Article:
In 1860, Mexico was emerging from its own Civil War, which resulted in the formation of a liberal government under Benito Juarez. Peace would prove elusive, however, as European powers intervened to collected repudiated debts. Even worse, the French committed large military forces to invade the interior. These captured Mexico City in 1863 and installed puppet emperor Maximilian I the following year. During this dangerous time of renewed civil war, northern Mexico was a Republican Juarista stronghold, and, as Masich shows in the book, even limited Mexican cooperation with Union forces across the border significantly hampered the mobility of the hostile tribes of the Southwest, who commonly used the international boundary for temporary shelter from pursuit. There was also another important connection. With the end of the American Civil War, a massive U.S. military buildup along the international boundary helped convince Napoleon III to withdraw his forces, and surplus arms and supplies smuggled across the border to Republican armies loyal to Juarez hastened Imperial defeat by 1867.
Hispanos also played a major role in the civil wars of the Southwest. According to Masich's research, while U.S. Hispanos comprised 60% of the population of Arizona and New Mexico, they suffered over 80% of civilian deaths at the hands of hostile tribal raiders during the 1861-67 period and were the primary victims of property and livestock loss. Having no input to their recent change in nationality, the Hispano population possessed no real ideological loyalty to the United States but nevertheless welcomed the increased civil order and protection that U.S. volunteers brought to the region. The book examines at suitable length the integration of New Mexico volunteers into Union forces and their contributions to the war; however, little mention is made of the extensive militia system created by territorial officials for local defense. Studied at great depth in border historian Jerry Thompson's recently published magisterial history of New Mexico's Civil War volunteers and militia, the organization had many problems, but it did free up large numbers of more active soldiers for service in the field against Indian and Confederate enemies.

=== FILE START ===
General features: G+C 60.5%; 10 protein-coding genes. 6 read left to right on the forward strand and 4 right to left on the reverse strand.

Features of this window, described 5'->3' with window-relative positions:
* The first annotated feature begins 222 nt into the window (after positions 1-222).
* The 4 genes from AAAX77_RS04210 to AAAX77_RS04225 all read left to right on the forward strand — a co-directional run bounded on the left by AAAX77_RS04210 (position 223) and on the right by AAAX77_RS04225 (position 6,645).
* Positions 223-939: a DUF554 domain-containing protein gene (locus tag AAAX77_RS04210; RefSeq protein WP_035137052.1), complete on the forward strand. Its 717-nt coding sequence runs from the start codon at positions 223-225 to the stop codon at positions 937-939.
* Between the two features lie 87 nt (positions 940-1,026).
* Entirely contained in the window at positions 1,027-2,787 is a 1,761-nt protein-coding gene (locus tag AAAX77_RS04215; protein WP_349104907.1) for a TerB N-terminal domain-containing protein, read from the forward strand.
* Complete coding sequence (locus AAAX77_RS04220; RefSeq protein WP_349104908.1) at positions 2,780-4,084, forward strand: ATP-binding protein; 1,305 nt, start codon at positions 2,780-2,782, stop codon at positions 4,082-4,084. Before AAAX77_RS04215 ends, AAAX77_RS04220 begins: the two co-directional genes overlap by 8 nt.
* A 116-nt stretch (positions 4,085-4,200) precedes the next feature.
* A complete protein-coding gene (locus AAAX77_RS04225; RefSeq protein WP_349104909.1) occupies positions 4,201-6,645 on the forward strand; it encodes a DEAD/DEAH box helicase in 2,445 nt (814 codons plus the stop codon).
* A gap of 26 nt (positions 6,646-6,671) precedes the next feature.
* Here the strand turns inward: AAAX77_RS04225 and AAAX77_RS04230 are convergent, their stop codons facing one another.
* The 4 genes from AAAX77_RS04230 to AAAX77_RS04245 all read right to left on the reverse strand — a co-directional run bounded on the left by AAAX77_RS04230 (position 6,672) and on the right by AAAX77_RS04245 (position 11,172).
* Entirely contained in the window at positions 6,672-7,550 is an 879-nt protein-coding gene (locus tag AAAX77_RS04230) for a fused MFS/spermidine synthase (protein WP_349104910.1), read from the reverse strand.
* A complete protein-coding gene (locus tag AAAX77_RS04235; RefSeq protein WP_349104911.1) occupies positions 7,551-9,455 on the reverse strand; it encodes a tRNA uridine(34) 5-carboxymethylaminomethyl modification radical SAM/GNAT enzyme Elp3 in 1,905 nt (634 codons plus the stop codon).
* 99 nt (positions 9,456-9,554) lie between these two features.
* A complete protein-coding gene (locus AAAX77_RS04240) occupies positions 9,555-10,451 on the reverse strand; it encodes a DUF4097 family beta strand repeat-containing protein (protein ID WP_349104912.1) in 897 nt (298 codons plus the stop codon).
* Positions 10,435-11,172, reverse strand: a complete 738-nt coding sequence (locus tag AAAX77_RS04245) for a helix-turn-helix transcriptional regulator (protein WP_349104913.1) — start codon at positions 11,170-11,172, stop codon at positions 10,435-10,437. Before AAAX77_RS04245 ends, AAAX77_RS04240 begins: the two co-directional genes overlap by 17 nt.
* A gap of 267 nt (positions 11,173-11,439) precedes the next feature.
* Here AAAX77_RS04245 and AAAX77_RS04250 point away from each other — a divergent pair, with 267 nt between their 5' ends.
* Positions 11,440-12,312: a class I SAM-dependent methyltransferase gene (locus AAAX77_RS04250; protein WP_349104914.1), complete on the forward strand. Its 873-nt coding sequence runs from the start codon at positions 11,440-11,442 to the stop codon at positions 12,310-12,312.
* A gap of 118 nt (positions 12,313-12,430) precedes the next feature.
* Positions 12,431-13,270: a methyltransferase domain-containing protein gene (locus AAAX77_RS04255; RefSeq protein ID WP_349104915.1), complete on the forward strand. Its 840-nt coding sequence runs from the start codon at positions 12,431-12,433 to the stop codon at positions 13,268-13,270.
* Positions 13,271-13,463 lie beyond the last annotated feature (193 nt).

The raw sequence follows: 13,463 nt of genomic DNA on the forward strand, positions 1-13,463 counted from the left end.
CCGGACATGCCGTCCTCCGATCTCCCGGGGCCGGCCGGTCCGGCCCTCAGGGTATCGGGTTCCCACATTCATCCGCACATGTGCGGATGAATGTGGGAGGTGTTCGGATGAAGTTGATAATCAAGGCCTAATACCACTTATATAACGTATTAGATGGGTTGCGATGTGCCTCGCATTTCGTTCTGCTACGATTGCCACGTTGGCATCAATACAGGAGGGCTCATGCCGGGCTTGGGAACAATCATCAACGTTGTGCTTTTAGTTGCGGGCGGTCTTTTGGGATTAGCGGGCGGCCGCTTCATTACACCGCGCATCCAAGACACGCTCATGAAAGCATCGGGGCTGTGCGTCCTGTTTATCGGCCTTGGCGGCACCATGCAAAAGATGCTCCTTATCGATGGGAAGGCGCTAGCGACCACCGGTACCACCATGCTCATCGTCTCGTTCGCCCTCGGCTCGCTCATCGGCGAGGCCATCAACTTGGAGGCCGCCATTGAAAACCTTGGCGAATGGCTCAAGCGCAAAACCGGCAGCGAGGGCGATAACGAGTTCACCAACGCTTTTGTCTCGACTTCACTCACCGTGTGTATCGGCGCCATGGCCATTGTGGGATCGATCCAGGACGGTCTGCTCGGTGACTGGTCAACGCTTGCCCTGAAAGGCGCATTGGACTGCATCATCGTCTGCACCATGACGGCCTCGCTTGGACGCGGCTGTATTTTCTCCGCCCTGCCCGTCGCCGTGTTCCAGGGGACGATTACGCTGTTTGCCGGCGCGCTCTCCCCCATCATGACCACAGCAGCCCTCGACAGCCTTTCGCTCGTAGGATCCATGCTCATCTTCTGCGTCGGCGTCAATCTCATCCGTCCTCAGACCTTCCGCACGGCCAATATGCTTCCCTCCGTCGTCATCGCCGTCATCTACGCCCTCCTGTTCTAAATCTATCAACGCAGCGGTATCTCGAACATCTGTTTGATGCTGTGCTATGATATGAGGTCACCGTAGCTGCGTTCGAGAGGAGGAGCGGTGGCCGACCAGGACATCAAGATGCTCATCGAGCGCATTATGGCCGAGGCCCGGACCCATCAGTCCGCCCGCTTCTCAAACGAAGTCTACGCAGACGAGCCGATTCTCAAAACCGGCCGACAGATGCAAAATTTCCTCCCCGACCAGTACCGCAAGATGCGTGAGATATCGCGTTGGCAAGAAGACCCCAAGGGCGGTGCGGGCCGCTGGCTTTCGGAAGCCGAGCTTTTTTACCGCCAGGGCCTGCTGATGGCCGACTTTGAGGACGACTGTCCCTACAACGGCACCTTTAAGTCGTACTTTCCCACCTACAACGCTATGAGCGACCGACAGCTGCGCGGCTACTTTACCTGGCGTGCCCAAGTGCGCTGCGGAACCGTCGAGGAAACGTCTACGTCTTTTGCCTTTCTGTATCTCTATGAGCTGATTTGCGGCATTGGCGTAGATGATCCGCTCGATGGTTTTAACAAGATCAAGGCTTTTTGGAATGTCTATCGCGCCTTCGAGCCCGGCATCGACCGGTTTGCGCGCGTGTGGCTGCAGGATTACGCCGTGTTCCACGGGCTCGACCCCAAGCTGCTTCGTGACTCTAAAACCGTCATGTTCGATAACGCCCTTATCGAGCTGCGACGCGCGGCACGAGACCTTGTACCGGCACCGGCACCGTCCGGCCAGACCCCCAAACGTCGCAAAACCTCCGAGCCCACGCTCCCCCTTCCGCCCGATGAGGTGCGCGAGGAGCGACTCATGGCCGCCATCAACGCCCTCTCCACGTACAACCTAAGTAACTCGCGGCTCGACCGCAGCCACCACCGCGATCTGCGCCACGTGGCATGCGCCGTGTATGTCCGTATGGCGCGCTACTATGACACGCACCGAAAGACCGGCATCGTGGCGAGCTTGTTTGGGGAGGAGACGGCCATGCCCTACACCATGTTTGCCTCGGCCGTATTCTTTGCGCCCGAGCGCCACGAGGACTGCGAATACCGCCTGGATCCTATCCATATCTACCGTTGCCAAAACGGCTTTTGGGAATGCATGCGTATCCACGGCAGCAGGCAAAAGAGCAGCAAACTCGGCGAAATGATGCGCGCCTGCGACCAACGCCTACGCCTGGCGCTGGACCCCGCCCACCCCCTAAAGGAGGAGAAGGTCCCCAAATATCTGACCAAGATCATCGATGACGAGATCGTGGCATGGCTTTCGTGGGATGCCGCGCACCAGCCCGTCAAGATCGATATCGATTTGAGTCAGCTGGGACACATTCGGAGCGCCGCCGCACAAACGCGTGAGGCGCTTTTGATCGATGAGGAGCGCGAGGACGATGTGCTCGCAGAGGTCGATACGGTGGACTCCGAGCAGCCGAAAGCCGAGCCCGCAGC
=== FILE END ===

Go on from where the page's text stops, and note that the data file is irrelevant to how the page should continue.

Among the indigenous populations of New Mexico and Arizona, centuries-old rivalries meant that few bands actively sought alliances to combat the increasing strength of their Anglo, Hispano, and Mexican enemies. These divisions between, and even within, various tribal groups were eagerly exploited by their opponents, who frequently employed highly motivated Indians as auxiliaries and scouts. The more agriculturally-based and less mobile tribes that lived along the Gila and lower Colorado rivers were the frequent victims of fast-moving Apache and Navajo raiders, and they developed a mutually beneficial relationship with Union forces during the Civil War that is well described in the book. Federal troops aided these more sedentary tribes by attacking and rounding up their most dangerous enemies for confinement on far away reservation lands. In return, the Pima, Maricopa, and other Gila River tribes were able to sell to the army vast quantities of food and fodder sorely needed by troops like the California Column for use while trekking across the vast deserts of the Southwest.